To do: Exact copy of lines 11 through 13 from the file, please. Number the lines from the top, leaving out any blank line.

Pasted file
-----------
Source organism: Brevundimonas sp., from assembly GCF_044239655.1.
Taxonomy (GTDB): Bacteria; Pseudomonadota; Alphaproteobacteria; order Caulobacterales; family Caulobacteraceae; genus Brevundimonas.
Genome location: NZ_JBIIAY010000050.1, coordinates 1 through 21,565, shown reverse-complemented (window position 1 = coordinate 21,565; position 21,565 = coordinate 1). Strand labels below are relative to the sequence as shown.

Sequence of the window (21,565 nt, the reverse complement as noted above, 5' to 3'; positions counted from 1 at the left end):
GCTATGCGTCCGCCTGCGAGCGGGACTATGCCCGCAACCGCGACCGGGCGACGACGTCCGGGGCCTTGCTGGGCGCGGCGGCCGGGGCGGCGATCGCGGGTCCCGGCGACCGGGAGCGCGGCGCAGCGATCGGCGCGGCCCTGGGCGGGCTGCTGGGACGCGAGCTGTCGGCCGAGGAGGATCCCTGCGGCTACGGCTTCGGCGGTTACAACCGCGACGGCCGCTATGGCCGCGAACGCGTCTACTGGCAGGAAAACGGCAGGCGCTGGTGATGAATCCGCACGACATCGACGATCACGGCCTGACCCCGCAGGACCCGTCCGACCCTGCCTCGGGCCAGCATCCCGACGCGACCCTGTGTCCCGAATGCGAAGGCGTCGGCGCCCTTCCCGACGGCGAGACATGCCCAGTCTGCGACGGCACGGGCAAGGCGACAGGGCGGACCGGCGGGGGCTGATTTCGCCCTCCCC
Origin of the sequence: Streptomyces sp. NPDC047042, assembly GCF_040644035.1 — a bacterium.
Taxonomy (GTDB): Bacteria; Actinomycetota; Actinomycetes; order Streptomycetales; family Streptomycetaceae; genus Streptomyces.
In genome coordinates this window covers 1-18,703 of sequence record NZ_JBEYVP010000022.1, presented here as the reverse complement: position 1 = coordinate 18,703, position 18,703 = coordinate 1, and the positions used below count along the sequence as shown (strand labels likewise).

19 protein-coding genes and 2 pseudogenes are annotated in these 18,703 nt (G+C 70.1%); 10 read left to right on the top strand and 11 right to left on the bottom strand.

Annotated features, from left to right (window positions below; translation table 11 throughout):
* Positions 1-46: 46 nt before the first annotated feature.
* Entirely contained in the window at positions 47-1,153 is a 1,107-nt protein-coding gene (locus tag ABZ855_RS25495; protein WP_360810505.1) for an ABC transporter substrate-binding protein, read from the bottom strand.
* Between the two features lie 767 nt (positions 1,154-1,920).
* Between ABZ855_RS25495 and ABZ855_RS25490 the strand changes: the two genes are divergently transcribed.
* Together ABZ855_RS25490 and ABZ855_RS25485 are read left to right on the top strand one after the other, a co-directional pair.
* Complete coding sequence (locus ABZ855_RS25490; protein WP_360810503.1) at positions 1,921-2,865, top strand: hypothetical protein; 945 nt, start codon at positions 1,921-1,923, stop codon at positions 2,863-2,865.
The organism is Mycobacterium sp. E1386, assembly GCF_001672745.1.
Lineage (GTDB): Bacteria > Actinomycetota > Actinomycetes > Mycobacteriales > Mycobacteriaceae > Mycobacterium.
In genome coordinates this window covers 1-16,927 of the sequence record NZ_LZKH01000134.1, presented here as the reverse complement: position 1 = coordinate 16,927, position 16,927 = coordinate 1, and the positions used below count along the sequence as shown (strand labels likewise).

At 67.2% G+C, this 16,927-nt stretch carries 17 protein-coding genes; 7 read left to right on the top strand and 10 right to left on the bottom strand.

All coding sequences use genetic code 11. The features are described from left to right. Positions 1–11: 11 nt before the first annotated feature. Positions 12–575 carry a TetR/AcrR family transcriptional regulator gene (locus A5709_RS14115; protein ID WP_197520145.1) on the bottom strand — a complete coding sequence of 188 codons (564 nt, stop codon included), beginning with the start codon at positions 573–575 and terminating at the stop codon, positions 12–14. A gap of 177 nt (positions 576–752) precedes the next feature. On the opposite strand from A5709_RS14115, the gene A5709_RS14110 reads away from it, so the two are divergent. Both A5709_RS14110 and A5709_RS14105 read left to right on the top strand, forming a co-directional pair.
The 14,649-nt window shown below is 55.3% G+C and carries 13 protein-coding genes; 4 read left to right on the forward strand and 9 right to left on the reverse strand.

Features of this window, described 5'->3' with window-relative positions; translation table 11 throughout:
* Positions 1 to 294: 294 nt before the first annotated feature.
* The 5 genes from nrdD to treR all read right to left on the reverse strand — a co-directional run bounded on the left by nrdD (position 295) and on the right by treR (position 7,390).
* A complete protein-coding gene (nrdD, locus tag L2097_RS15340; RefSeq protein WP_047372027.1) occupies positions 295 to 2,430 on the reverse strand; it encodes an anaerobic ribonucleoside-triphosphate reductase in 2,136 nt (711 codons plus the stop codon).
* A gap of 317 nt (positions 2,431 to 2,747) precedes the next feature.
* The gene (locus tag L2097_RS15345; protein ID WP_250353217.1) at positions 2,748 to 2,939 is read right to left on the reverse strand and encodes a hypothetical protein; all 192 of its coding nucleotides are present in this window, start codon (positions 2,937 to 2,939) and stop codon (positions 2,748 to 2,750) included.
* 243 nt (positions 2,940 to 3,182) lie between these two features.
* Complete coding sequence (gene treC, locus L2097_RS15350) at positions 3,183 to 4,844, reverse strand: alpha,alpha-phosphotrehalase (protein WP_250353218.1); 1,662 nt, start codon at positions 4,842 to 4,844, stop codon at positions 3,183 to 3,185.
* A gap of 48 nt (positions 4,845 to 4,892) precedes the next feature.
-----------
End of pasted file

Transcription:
* Positions 1-46: 46 nt before the first annotated feature.
* Entirely contained in the window at positions 47-1,153 is a 1,107-nt protein-coding gene (locus tag ABZ855_RS25495; protein WP_360810505.1) for an ABC transporter substrate-binding protein, read from the bottom strand.
* Between the two features lie 767 nt (positions 1,154-1,920).